The district court correctly concluded that assigning a supervisor to work past 6:00 p.m. would constitute an undue hardship. However, McMillan was presumably unsupervised when he made home visits for his clients or when he worked past 7:00 p.m. It is unclear from this record whether his home visits or after-hours work was supervised and, if not, whether McMillan could bank these unsupervised hours.
McMillan's request to work unsupervised after 6:00 p.m. is not unlike a request to work from home. Both accommodations are potentially problematic because they are unsupervised. We have implied, however, that unsupervised work might, in some cases, constitute a reasonable accommodation. See Nixon–Tinkelman v. N.Y.C. Dep't of Health & Mental Hygiene, 434 Fed.Appx. 17, 20 (2d Cir.2011) (summary order) (remanding to the district court to consider, inter alia, whether it would have been reasonable for the defendants to have allowed plaintiffs to work from home); DeRosa v. Nat'l Envelope Corp., 595 F.3d 99, 104 (2d Cir.2010) (suggesting that employer had provided a reasonable accommodation by allowing employee to work from home). The majority of cases on this issue, however, find that requests to work without supervision are unreasonable. See Konspore v. Friends of Animals, Inc., No. 3:10cv613 (MRK), 2012 WL 965527, at *12 (D.Conn. Mar. 20, 2012) (citing cases). The question of whether McMillan can reasonably perform portions of his job without supervision, as he apparently has been permitted to do previously, should be considered on remand.
Even if McMillan could not bank post–6:00 p.m. time, he also states that he would be willing to work through his one-hour lunch. The City has a policy, based on a collective bargaining agreement, of not allowing employees to work through lunch unless they receive advanced approval. The district court concluded, without further explanation, that “plaintiff's proposed accommodation could not have been accommodated without undue hardship.” McMillan, 2011 WL 5237285, at *8 n. 5. We disagree. On the limited record before us, such pre-approval does not strike us as “requiring significant difficulty or expense.” 42 U.S.C. § 12111(10)(A).
Additionally, although the parties do not discuss this in their briefs, it might be the case that on some days McMillan would be able to arrive (relatively) early. If he also worked through lunch or stayed through 6:00 p.m. on those days, he would be able to bank that time against future tardiness as well.
On the present record, we cannot find as a matter of law that McMillan's suggested accommodations would constitute undue hardships to the City and are therefore unreasonable. Accordingly, McMillan states a prima facie case of discrimination based on his disability and, at least with regard to his late arrivals, a prima facie case for failure to provide accommodations.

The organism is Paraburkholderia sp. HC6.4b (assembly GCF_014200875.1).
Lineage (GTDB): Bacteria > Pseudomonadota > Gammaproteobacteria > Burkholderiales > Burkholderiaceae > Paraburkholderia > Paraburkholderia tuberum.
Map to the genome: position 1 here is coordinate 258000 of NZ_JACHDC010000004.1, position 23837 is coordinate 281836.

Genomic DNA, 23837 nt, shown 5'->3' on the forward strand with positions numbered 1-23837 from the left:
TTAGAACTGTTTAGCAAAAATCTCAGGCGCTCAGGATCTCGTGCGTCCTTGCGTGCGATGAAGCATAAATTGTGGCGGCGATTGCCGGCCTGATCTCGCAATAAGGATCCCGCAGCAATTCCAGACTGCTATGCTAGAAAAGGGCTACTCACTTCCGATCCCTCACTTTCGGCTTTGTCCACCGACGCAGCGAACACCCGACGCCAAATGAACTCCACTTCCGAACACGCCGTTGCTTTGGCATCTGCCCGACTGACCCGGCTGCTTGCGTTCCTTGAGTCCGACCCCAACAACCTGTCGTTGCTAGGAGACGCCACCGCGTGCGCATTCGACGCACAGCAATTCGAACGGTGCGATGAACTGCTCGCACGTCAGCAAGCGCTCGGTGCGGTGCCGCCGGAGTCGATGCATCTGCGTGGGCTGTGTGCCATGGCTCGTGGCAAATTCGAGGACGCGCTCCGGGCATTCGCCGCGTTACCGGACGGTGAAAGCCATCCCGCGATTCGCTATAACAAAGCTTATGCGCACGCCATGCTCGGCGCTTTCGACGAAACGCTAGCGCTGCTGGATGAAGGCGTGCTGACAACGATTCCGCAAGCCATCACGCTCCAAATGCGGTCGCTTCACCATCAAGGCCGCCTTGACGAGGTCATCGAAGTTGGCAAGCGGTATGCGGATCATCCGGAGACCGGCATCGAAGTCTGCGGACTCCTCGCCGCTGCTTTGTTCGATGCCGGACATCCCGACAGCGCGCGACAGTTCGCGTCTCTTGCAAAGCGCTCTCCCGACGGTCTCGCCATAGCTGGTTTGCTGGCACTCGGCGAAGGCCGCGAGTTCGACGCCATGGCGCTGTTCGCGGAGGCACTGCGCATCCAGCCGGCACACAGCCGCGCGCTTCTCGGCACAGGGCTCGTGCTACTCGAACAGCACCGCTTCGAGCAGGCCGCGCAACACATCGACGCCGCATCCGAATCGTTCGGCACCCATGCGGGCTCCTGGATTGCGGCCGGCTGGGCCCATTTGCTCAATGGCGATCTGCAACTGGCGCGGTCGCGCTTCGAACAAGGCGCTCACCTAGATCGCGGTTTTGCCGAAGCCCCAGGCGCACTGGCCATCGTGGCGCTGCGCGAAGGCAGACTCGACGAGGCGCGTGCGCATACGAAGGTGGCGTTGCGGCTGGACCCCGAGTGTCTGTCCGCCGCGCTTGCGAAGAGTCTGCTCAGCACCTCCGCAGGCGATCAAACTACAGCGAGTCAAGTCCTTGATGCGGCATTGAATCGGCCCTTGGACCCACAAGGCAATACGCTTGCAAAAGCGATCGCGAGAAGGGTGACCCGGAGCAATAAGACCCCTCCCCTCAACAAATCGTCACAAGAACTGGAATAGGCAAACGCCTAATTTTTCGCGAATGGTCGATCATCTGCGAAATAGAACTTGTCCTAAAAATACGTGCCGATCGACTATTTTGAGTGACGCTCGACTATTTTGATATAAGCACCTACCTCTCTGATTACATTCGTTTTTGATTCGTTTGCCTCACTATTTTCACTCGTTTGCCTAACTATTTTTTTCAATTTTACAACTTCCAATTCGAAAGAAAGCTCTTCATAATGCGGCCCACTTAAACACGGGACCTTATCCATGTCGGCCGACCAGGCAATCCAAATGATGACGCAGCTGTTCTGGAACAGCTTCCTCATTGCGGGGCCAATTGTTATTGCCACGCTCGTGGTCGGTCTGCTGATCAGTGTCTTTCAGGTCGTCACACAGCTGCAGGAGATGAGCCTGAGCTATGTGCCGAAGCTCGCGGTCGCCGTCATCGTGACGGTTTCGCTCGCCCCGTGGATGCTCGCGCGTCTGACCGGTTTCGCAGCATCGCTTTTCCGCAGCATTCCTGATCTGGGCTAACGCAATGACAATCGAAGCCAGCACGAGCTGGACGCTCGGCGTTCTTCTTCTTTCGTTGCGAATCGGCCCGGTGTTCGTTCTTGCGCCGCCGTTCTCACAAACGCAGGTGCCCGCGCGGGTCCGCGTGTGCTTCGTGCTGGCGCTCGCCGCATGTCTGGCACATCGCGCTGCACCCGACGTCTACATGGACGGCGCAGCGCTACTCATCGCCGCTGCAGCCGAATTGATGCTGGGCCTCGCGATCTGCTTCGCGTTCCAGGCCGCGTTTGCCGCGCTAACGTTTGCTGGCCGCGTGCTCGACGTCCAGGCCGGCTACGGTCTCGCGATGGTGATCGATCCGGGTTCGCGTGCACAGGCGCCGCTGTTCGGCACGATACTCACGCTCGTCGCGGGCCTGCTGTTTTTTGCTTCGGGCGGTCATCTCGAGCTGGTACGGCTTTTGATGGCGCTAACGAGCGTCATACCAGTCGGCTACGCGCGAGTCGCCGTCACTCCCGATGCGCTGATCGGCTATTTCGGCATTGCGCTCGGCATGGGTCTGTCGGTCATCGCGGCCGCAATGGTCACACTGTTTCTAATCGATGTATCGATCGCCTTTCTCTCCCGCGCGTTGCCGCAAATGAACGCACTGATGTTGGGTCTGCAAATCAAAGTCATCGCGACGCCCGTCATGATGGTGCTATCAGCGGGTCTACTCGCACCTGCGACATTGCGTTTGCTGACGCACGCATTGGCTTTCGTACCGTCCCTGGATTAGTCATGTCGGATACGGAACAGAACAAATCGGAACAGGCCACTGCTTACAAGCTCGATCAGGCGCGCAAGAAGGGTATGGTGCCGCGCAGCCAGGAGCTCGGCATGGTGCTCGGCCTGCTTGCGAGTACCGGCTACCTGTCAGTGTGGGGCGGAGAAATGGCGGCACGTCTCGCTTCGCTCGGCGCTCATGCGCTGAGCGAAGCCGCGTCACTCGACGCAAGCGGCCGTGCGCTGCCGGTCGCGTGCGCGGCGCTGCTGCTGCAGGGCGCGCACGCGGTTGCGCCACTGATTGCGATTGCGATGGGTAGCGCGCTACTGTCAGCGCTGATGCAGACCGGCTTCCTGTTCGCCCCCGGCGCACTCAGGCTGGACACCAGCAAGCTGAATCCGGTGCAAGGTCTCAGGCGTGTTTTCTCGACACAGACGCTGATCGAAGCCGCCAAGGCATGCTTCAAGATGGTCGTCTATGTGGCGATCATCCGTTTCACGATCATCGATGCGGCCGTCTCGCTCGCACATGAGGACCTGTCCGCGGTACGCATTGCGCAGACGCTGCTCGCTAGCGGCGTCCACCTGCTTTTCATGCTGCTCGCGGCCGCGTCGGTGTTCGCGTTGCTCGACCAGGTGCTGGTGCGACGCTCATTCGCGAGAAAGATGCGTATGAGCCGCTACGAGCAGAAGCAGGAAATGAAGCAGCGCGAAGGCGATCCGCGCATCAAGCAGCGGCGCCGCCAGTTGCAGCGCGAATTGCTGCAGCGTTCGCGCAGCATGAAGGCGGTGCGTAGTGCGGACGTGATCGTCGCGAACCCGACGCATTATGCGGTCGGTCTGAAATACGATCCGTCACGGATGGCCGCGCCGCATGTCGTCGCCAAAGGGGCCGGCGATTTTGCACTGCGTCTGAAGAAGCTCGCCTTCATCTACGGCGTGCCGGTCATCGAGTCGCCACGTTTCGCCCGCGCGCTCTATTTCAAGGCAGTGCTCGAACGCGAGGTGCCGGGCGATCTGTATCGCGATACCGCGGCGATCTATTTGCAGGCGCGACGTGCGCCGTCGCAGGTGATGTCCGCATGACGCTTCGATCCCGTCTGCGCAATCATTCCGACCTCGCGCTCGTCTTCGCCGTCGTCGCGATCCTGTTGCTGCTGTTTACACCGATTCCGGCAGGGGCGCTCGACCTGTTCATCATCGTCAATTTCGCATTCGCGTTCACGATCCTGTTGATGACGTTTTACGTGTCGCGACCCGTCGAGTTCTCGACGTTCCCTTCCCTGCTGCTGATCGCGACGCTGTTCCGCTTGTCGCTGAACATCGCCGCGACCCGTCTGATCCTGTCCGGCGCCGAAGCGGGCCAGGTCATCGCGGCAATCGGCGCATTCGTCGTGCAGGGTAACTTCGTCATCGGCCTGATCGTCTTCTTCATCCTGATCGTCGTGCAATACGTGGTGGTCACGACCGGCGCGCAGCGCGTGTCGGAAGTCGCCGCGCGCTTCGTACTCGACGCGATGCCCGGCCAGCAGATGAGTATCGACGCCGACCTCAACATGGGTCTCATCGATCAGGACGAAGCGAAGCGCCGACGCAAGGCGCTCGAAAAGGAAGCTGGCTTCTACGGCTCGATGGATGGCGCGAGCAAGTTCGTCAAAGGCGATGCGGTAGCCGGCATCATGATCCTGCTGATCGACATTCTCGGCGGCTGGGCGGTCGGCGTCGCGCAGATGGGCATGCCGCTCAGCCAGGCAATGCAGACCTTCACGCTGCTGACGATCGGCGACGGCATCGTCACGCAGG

The district court found McMillan's request to arrive by 11:00 a.m. “unreasonable as a matter of law because plaintiff has failed to demonstrate that he would be able to arrive at work on time even if he were granted a later flex starting time.” McMillan, 2011 WL 5237285, at *7;see also McBride, 583 F.3d at 99–101. This analysis, however, is based on the district court's faulty assumption that no disputed factual issues exist as to whether a timely arrival was an essential function of the case manager position.
McMillan also brings failure to accommodate claims with regard to his request for software training and a reduced caseload. On remand, the district court should reconsider these claims in light of this opinion.
As a final matter, the district court found that, even if McMillan could state a prima facie case of discrimination, he could not demonstrate that the City's legitimate business reason for disciplining him—his repeated tardiness—was pretextual.
While the burden-shifting McDonnell Douglas analysis is useful in most discrimination cases, it is not helpful here. When the reason given by the employer for the adverse employment action is unrelated to the employee's disability, the McDonnell Douglas approach can be used to weed out non-viable claims of discrimination based on circumstantial evidence. When the parties agree that the employer complains of conduct that is the direct result of the employee's disability, however, there is no need to evaluate whether the employer's adverse employment action made in response to that conduct is pretextual. See Teahan v. Metro–N. Commuter R.R. Co., 951 F.2d 511, 514, 516 (2d Cir.1991).
Here, it is undisputed that McMillan was tardy because of his disability and that he was disciplined because of his tardiness. In other words, McMillan was disciplined because of his disability. Pretext is not an issue in this case; instead, McMillan need only demonstrate that, with reasonable accommodations, he could have performed the essential functions of his job.
For the reasons given above, on this record, we cannot conclude that a reasonable juror would find McMillan's claims to be without merit. If the factual record is developed further, some or all of McMillan's claims may not survive summary judgment. On the record before us, however, dismissal is premature
For the foregoing reasons, the district court's order granting summary judgment to the City with regard to the federal, state, and city law claims is VACATED and the case is REMANDED for further proceedings consistent with this opinion.